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Day 2 mock draft: Detroit moves back, improves on both sides of the ball

After crossing off one of their biggest needs on Thursday night, the Lions do so again on the other side of the ball.

COLLEGE FOOTBALL: OCT 05 Cal at Oregon Photo by Brian Murphy/Icon Sportswire via Getty Images

On Thursday night, general manager Brad Holmes and the rest of Detroit Lions brass made the pick. The safe pick, but the right pick.

That’s right, I said it: the right pick.

They wasted no time, turning the pick in shortly after the Lions were on the clock at No. 7 overall. After all the talk about Detroit entertaining trade offers for their first-round pick, and even learning about their interest in moving up for the No. 4 pick to select LSU’s Ja’Marr Chase, the Lions stood pat and selected Oregon’s wunderkind Penei Sewell.

With a single pick, Holmes not only got incredible value, but he also addressed the Lions' biggest immediate need—right tackle—and now he has the opportunity to chip away at the remaining deficiencies on this roster.

Let’s take a look at how things might shake out on Day 2 of the draft.

This year, I’m using The Draft Network’s “Mock Draft Machine” to put together my drafts—and if you want to make trades as I did here, you’ll have to upgrade to their premium account.

[TRADE] Round 2, Pick 46: S Jevon Holland

Trade details:
Detroit receives picks 46 and 122
New England receives pick 41

So Detroit, as previously mentioned, crossed off their most immediate need by selecting Sewell to round out their starting offensive line. It’s truly a foundational unit where the average age of their starters is 24.4 years old. With the benefit of hindsight in hand, the way the draft board has shaken itself out sets up Detroit to be patient and look to add more picks in this year’s draft.

After moving back five spots with the Patriots, the Lions add a pick on Day 3—Detroit’s pick at 41 is valued at 146 points, New England’s packaged picks total 152 points. It isn’t much, but it’s worth moving back

The last time I checked, this is America. Where the roosters crow and cows spin circles in the pasture. What do ducks do? They fly together.

Oregon’s Jevon Holland is the top safety on the board here after TCU’s Trevon Moehrig went to the Philadelphia Eagles at pick No. 37. He’s got the athletic chops (scored a 9.52 RAS) and instincts to be an NFL starter from day one.

Holland’s a fantastic fit for the Lions, capable of playing the split safety role Detroit will implement this season after he showed the ability to line up all over the place at Oregon; deep safety, in the box, manning the slot, Holland was everywhere. An absolute ball-hawk—tallying nine interceptions over his freshman and sophomore seasons—Holland’s versatility makes him a great pick at a position of need for the Lions.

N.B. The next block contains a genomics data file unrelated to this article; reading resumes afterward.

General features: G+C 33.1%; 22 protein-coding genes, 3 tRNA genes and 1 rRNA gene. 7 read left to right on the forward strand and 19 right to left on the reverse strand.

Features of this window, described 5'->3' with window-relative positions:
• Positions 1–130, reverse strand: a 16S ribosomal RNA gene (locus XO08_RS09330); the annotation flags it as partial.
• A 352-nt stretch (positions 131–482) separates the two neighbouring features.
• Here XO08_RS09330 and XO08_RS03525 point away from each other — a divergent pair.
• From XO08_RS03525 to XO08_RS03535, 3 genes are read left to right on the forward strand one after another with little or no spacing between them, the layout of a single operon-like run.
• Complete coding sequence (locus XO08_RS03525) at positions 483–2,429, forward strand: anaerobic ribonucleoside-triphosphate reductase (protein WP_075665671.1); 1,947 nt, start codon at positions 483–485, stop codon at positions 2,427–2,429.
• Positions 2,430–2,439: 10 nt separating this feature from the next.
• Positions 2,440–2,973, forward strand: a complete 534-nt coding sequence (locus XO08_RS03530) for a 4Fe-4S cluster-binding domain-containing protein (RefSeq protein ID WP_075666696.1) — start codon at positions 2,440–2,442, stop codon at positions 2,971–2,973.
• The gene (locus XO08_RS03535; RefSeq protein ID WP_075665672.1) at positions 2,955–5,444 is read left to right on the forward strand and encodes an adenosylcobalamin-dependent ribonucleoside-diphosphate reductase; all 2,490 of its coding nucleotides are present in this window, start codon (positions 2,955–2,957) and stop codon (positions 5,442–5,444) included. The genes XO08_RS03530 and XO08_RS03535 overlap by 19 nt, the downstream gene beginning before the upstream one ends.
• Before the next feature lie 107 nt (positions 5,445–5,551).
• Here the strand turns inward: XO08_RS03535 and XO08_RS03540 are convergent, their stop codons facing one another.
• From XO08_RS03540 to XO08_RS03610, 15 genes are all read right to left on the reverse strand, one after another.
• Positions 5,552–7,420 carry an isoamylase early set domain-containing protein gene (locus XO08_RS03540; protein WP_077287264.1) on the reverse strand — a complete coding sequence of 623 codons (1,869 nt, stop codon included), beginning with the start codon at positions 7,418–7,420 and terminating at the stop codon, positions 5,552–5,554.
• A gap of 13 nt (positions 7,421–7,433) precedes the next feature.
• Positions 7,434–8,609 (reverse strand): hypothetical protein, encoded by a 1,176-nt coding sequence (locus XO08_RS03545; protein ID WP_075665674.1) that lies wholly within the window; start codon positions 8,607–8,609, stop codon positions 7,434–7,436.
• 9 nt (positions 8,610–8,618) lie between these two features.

Round 3, Pick 72: WR D’Wayne Eskridge

A fan favorite from Western Michigan, Eskridge is, in one word, explosive. He’s an absolute burner at the wideout position with the ability to turn any reception into something much, much more.

Eskridge runs an 8-yard comeback route, makes the catch with five Central Michigan defenders either parallel or further down the field than him, and then proceeds to outrun all of them for an 85-yard touchdown.

In 2019, Western experimented with Eskridge by putting him at cornerback, but a return to wide receiver for the 2020 season was clearly the right move—he scored eight touchdowns on just 34 receptions while averaging 23.1 yards per catch.

He’s undersized at 5-foot-9 and 190 pounds, a bit older at 24 years old, and he’s had problems with drops that still linger—but have improved since his freshman season. Questions remain about his ability to develop his route tree into more than just go routes, slants, and posts, but his tape at the Senior Bowl shows, when it works like it does, who cares?

Round 3, Pick 101: IDL Jay Tufele

Not a single interior defensive lineman was selected on Thursday, further cementing everyone’s belief that this class was especially weak at the top. Alabama’s Christian Barmore is at the top of that list and will likely get taken early in the second round, but with lots of skill position players, offensive linemen, and defensive backs still on the board as well, someone like Tufele is still prime to slip despite being a solid prospect.

Here’s what I had to say when I selected Tufele with this very same pick in my mock draft earlier this month:

There’s a lot to like about adding a player like Jay Tufele to this defensive line, especially considering the value of getting him at 101. Tufele is a natural 3-tech that possesses the athleticism and strength to be an immediate factor in this single-gap, penetrating scheme Detroit is shifting to under Dan Campbell.

... Tufele’s production in college left something to be desired which is why he’s earning third and fourth-round grades from draft analysts. [He] opted out of the 2020 season, so after breaking out in his 2018 season and plateauing in terms of production in 2019 despite getting more opportunities, he didn’t have a chance to put some of those concerns to bed. Still, with his relentless motor and ability to attack and penetrate off the snap, Tufele’s traits project him to be a contributor on defense in the right scheme.